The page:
Imagine this budget planning conversation at a human services nonprofit:
“The county wants to expand our contract! Isn’t that great?”
The easy answer is: Yes! We can provide more services in our community! But the smart answer is: It depends. In this example, we’d need to ask ourselves a couple financial questions:
- Can we afford to expand the program?
- Do we know what it costs to deliver this service? What if the cost is more than the funding?
For the sake of this example, let’s say that the contract with the county pays $75 for each day of service provided, supported by an approved budget. Often, though, the true cost is some other amount altogether. It wouldn’t be a surprise if the real cost is $100, but for too many nonprofits the answer is, “we don’t really know.” That is a problem. The decision of whether or not to agree to an expanded contract has a financial impact, and we need good information before we decide.
According to the State of the Nonprofit Sector 2015 Survey, released a few weeks ago by Nonprofit Finance Fund, the gap between funding and true costs is one of four top financial challenges for nonprofits. (We heard similar feedback at the Finance Conference back in March.) The summary report on the survey includes several topics of strategic advice for nonprofits, starting with this:
Are we asking for full funding?
58% of respondents reported that funders (government, foundations, or individuals) never or rarely cover the full cost of the projects they support. And a third of respondents that received government funding (either federal, state, or local) reported average indirect cost rates of 0–3%. Although nonprofits have made some progress, the problem still persists. Yet sometimes, we contribute to the problem. To stand out in a competitive fundraising environment and serve our clients in new and better ways, we often ask for—or accept—funds that don’t cover the full cost of programming. On top of this, nonprofits don’t always know their full costs. This chronic under-pricing can lead to staff turnover, service disruption, or bankruptcy. No one wins. We cannot turn down all grants that don’t pay full costs, but we can work harder to articulate to funders what our full costs are.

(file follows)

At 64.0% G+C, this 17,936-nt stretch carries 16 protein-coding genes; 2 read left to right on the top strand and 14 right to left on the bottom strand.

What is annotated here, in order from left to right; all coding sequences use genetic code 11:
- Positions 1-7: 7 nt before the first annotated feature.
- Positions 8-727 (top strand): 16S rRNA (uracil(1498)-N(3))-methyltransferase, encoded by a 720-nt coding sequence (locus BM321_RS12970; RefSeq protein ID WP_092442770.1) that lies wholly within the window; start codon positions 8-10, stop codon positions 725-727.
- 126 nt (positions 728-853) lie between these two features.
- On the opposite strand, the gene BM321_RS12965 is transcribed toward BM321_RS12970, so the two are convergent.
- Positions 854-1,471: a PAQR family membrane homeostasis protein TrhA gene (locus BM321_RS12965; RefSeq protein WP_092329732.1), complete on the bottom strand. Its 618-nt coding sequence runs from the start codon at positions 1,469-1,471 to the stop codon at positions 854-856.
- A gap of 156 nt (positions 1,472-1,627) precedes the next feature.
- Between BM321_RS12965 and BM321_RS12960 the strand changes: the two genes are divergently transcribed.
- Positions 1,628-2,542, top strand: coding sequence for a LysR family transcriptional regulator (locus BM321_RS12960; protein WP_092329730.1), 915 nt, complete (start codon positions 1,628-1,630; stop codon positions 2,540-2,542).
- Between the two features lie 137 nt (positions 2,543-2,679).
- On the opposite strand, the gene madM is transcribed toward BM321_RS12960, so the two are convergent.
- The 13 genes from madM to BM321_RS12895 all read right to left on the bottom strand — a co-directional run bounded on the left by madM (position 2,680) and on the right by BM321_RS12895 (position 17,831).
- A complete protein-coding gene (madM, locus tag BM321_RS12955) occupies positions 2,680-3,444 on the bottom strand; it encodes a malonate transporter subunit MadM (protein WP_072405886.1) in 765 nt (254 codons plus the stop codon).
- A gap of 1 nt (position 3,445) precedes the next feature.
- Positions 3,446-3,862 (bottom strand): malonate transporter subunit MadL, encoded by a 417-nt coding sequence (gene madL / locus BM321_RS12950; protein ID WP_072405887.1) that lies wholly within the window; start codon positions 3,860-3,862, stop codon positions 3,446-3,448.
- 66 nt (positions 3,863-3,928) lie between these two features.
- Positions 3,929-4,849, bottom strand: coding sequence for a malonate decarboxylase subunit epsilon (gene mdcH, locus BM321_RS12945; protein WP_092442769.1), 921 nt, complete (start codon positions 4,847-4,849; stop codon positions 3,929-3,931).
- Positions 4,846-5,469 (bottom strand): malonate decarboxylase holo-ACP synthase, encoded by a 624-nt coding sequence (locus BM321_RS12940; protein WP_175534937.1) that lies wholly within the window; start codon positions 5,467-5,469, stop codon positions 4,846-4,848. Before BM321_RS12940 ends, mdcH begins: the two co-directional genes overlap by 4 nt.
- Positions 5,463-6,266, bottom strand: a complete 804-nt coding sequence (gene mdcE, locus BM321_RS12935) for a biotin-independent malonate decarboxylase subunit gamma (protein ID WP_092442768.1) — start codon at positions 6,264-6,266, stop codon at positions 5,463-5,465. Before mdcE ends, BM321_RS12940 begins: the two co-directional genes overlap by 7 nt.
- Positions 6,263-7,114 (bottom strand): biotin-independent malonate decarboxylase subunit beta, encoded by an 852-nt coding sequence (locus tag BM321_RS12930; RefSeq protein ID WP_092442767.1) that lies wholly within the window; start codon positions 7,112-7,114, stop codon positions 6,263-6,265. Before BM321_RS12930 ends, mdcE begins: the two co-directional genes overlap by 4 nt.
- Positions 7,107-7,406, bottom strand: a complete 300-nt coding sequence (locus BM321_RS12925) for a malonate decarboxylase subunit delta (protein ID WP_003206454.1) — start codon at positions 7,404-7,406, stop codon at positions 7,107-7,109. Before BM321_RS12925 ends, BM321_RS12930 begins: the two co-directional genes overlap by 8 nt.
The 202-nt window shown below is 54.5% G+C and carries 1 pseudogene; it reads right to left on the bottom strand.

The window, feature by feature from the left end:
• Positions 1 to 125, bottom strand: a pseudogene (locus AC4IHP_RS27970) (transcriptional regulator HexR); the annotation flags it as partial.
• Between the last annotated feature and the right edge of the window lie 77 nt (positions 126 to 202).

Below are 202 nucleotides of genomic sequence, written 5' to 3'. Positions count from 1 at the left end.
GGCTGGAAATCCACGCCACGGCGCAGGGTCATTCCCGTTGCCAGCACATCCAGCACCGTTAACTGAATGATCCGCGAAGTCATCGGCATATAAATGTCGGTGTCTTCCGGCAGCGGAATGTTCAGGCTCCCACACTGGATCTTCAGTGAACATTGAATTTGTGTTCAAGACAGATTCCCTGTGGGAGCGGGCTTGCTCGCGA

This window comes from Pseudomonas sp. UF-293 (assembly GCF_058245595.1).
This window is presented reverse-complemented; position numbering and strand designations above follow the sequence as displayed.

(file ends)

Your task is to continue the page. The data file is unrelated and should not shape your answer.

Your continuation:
Absolutely. This is one of the complications of nonprofit business models. What are the options for the hypothetical nonprofit above if the full cost of providing their program service is $100, but the county only pays $75? At a basic level, there are three approaches: price, cost, or subsidy. They can try to negotiate with the county for a contract that covers the full cost. They can reduce the actual costs with budget cuts so that they match the county funding. Or they can fill in the gap from a different source, such as fundraising. The only wrong answer is to ignore the question and pretend that everything will be fine.
Most nonprofits struggle with this question all the time, managing different programs with different financial models. Some programs may be financially self-sustaining, or even generate a surplus—but other activities require periodic or ongoing subsidy from fundraising or other program areas. Determining whether and how to support these services is an essential strategic decision for nonprofits. Knowing the real costs of each program allows us to make informed choices that will lead to mission and financial success.
This is why we developed a how-to resource to guide nonprofits through the steps of calculating and understanding the full cost of programs. The process includes decisions about how staff spend their time, what budget items are shared among several program areas, and how to allocate an appropriate amount of overhead to programs and administration. The guide, spreadsheet template, and a short video are all available in our Resource Library.